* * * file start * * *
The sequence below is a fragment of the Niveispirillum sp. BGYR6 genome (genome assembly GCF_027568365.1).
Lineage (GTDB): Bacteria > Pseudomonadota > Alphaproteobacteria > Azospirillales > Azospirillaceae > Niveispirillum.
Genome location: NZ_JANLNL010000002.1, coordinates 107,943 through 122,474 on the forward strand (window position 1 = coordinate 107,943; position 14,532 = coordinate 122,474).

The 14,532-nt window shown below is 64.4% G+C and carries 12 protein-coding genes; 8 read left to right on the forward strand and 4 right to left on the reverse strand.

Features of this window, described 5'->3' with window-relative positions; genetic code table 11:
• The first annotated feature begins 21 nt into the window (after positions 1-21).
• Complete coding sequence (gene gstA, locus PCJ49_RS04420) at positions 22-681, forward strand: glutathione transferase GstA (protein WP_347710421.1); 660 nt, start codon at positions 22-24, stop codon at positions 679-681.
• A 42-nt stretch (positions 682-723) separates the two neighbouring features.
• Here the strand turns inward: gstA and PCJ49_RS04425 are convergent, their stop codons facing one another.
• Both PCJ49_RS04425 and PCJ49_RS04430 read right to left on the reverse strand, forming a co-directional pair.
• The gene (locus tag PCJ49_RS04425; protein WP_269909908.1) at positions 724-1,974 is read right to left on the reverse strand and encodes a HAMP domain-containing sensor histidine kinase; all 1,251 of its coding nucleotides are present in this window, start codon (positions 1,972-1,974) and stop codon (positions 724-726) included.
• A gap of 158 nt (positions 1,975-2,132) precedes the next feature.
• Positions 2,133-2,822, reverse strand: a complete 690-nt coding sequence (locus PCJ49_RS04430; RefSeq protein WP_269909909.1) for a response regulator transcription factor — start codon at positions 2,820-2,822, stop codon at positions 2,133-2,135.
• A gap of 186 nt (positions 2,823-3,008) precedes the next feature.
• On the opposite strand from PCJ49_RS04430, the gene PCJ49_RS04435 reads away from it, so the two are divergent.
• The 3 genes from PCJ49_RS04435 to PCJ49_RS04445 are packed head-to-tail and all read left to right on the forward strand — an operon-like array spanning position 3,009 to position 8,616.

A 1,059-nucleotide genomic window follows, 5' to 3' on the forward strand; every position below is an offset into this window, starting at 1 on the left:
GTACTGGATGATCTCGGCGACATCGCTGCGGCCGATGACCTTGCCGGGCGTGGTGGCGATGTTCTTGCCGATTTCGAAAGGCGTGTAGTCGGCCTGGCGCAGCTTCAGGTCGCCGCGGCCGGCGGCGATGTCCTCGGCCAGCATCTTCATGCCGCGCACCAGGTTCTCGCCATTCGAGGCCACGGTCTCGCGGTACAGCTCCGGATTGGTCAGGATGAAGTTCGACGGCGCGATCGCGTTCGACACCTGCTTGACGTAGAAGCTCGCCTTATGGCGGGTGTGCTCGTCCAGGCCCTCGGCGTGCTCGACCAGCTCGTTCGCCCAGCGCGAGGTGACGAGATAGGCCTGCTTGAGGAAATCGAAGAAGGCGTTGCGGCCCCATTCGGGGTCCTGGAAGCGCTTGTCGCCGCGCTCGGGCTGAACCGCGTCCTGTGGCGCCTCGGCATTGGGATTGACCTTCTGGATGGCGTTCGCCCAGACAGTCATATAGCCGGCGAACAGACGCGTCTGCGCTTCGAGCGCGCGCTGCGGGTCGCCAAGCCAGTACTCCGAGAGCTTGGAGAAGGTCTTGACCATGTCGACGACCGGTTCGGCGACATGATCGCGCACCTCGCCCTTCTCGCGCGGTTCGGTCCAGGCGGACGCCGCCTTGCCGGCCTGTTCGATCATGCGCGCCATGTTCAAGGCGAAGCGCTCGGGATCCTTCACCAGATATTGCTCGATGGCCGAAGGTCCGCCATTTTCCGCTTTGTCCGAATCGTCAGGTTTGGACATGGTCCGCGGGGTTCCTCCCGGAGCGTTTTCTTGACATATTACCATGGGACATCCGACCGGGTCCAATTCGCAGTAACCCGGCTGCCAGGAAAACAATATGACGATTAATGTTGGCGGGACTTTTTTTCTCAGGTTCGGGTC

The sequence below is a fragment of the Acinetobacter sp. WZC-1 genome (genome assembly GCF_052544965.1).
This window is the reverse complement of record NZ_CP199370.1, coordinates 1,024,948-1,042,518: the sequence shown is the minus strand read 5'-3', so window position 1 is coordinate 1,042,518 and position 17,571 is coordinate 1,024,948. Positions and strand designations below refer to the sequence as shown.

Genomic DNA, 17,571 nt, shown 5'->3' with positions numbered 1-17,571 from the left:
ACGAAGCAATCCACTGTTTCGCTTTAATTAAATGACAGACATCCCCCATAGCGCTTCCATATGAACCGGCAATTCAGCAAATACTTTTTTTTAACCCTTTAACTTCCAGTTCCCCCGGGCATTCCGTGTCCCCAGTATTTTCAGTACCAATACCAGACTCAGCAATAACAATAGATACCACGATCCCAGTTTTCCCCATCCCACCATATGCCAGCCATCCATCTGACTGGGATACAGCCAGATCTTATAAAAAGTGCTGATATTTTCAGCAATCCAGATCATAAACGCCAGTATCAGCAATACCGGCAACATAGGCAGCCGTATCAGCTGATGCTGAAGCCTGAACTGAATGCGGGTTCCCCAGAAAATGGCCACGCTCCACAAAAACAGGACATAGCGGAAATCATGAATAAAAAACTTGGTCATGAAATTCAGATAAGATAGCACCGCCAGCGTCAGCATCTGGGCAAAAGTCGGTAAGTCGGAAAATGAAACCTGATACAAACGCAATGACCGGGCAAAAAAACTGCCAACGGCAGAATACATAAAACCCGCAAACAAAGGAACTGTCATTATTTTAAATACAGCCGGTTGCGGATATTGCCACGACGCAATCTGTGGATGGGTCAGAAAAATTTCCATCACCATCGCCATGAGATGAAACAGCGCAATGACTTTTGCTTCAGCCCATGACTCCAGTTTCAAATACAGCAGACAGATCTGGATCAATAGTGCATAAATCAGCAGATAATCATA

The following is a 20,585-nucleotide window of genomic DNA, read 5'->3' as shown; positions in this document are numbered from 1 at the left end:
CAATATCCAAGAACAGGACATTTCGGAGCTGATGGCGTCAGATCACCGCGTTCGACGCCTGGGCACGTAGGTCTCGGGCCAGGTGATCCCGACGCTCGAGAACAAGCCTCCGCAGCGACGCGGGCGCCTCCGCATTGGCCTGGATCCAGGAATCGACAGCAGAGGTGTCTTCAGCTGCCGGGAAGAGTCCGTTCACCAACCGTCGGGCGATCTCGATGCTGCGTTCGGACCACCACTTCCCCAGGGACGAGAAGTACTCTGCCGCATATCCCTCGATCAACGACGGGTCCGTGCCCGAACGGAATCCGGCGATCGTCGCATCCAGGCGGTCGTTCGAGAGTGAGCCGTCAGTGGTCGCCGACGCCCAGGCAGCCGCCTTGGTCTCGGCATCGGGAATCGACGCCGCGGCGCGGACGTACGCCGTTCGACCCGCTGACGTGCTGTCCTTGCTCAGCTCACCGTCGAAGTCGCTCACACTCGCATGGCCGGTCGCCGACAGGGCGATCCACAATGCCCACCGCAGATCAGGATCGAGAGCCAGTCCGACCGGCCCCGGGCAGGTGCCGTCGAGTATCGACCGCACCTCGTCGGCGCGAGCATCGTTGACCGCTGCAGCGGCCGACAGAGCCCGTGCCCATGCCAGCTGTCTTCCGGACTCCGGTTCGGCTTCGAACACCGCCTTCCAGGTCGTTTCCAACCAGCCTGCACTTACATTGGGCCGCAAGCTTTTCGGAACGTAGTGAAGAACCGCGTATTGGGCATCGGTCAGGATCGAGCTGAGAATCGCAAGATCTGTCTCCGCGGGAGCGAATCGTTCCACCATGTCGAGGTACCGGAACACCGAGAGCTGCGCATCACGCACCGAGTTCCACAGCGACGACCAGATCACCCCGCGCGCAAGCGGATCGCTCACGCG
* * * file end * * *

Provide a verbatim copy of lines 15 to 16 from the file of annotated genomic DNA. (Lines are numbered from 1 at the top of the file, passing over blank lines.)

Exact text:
• On the opposite strand from PCJ49_RS04430, the gene PCJ49_RS04435 reads away from it, so the two are divergent.
• The 3 genes from PCJ49_RS04435 to PCJ49_RS04445 are packed head-to-tail and all read left to right on the forward strand — an operon-like array spanning position 3,009 to position 8,616.